A Family is a hard-hitting if familiar Yakuza flick. Director Michihito Fujii’s 2-hour gangster epic spans decades and shows the impacts of a life of crime in changing times, and the emotional toll the lifestyle takes. While the story might not break any entirely new ground, the emotional performances and exquisite cinematography make the piece a standout. A tense and dramatic take on the gangster genre, A Family explores the meaning of family in changing times.

Image courtesy of Netflix

Kenji Yamamoto, a delinquent teenager finds himself adrift after the death of his father. In a chance encounter, Kenji finds himself saving the life of a high-ranking Yakuza boss, Hiroshi Shibasaki, who offers Kenji a place in his crime syndicate the next morning. Immediately indignant to the offer, Kenji later finds his erratic actions have landed him in hot water with a rival gang. With nowhere left to turn, Kenji finds solace in the arms of Shibasaki’s crime syndicate. 

6 years later, Kenji has established himself within the crime family and has developed a father-son relationship with the aging Shibasaki. Living the life of a powerful and esteemed Yakuza, Kenji’s ego has only grown stronger. Kenji instigates tensions with a rival syndicate, which continues to build until things turn violent and Kenji lands himself behind bars.

The film jumps forwards again by 14 years, to the day of Kenji’s release from prison. A lot has changed while he was inside: new laws strip organized crime syndicates of much of their power, with the Shibasaki family taking a particular hit, losing members, territory, and influence. Kenji emerges into this world, greeted by familiar faces that are aged and changed, a power structure altogether different than the one he’d known, and a community in shambles around him. As he slowly comes to terms with the fact that the era ended without him, he tries to reconnect with a woman he had come to love before his arrest, to find a new sense of family and belonging, but he soon finds he can’t escape his criminal ties.

While the premise isn’t anything new to the mafia movie genre, A Family remains a standout for it’s style. The performances from Go Ayano as Kenji and Hiroshi Tachi as Shibasaki, as well as the ensemble of Yakuza thugs, gangsters, friends and family are powerfully emotional and real. The aesthetics are exquisite, presenting a chilling and vivid snapshot of the stylishly ugly reality of Japanese organized crime. The characters fill the screen with colour against muted backdrops, but lose their vibrancy as the world of the Yakuza grows colder upon Kenji’s release. Handheld camera shots linger on tight close-ups giving a raw and intimate depiction of Kenji when he’s at his most unstable, while still shots show the stability and strength offered by Shibasaki’s organization and, later, the stillness of the world of crime in decline that Kenji returns to.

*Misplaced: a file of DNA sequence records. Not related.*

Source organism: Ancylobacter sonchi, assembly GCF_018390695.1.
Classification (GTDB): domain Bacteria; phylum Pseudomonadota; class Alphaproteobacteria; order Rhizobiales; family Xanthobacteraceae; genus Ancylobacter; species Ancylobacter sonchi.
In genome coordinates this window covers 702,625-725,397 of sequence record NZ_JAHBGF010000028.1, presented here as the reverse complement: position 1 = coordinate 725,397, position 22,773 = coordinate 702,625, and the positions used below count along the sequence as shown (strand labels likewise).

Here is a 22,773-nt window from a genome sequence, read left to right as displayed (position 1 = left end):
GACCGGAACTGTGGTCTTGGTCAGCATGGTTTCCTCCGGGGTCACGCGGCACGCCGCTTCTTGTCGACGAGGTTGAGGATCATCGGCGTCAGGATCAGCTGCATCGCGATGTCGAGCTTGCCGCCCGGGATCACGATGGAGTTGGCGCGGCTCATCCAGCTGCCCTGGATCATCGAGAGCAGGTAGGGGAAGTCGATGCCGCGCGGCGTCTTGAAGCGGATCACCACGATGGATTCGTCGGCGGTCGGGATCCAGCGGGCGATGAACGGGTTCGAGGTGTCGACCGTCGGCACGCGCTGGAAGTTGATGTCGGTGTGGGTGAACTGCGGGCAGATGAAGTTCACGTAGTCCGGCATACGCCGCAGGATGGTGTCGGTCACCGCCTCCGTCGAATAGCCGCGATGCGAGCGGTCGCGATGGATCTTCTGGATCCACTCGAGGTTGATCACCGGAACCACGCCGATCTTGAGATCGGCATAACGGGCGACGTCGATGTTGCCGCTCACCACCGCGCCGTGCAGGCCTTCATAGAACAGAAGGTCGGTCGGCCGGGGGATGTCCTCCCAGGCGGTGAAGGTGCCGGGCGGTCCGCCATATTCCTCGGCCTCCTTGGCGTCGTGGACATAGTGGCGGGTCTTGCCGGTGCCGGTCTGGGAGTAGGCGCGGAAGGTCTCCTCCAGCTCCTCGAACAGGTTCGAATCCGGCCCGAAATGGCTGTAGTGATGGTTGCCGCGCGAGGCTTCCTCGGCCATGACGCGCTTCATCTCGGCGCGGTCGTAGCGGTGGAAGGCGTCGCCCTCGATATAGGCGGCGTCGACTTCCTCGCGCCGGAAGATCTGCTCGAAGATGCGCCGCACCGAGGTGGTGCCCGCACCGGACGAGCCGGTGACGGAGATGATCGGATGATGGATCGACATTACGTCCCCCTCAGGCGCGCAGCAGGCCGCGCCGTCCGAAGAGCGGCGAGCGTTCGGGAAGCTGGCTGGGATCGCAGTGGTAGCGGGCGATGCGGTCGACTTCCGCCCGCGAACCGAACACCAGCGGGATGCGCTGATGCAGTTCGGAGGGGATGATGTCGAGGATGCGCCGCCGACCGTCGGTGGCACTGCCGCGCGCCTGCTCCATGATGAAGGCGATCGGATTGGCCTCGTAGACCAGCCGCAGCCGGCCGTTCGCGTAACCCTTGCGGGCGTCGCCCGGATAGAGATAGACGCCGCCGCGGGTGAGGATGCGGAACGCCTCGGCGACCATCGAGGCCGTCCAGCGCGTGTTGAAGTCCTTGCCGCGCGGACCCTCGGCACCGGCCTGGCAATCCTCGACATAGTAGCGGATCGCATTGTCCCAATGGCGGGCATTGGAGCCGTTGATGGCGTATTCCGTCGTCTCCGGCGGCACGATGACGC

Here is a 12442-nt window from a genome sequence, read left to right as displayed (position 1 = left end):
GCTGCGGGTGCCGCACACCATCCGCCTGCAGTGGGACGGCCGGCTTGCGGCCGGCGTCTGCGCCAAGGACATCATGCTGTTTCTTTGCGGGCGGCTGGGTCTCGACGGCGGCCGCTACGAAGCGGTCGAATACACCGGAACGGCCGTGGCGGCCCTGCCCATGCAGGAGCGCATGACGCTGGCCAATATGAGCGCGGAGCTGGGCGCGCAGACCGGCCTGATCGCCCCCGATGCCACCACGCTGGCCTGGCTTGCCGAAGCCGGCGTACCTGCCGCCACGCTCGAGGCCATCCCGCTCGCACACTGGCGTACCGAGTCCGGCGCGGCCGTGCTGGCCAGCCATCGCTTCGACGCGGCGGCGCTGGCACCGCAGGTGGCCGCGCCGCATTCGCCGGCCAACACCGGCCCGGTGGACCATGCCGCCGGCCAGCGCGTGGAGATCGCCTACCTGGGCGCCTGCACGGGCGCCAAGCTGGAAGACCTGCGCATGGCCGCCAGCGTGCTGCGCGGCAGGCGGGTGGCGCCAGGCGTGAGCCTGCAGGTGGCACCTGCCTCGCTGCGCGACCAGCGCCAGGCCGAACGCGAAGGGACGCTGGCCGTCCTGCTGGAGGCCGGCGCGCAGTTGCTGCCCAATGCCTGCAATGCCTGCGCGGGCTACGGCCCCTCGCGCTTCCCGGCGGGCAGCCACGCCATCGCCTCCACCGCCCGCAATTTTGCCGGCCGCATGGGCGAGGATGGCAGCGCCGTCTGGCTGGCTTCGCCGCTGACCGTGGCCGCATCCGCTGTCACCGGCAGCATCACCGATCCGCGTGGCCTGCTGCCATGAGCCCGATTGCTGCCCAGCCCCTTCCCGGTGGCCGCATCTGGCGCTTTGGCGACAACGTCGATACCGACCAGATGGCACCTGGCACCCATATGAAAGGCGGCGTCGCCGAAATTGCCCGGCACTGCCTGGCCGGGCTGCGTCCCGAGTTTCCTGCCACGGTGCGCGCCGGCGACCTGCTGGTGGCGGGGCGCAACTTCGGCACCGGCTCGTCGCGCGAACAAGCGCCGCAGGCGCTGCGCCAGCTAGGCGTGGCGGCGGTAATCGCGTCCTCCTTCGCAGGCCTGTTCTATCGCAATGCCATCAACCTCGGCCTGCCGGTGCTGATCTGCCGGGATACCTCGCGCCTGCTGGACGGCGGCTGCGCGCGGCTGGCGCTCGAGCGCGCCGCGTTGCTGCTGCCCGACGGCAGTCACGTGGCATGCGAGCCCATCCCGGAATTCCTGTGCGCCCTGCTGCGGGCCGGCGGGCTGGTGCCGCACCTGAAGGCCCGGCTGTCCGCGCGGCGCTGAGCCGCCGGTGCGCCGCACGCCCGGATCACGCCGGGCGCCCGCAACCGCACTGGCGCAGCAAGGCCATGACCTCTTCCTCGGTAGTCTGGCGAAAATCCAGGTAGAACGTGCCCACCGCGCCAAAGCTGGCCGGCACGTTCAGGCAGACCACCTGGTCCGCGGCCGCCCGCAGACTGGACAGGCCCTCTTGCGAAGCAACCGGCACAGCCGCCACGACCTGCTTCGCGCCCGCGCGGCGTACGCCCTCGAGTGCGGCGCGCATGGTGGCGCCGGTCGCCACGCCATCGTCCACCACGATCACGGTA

Image courtesy of Netflix

The romance subplot is easily the film’s weakest element, however. Kenji’s relationship with Yuka, the woman he met in his glory days, is a bit of a stretch. In his Arrogance Kenji seems disingenuous at best and borderline abusive at worst, yet Yuka eventually falls for him anyways. 14 years later when Kenji returns from prison, Yuka knows full well the new way of the world and the dangers Yakuza life can bring with it. She initially rebukes Kenji, but eventually lets him back into her life to rekindle their relationship. 

While Kenji and Yuka’s relationship (and Yuka’s character, for that matter) are quite flat, it plays an important role in developing the theme of family and what that means to someone whose sense of connection has been robbed from them and challenged at every turn. Kenji’s desperate search for belonging leads to him making the choices that ultimately keep him from the connection he craves. Grim but moving, A Family paints a crushing picture of broken people, of love, loss, duty, honour, and of course, family found and made.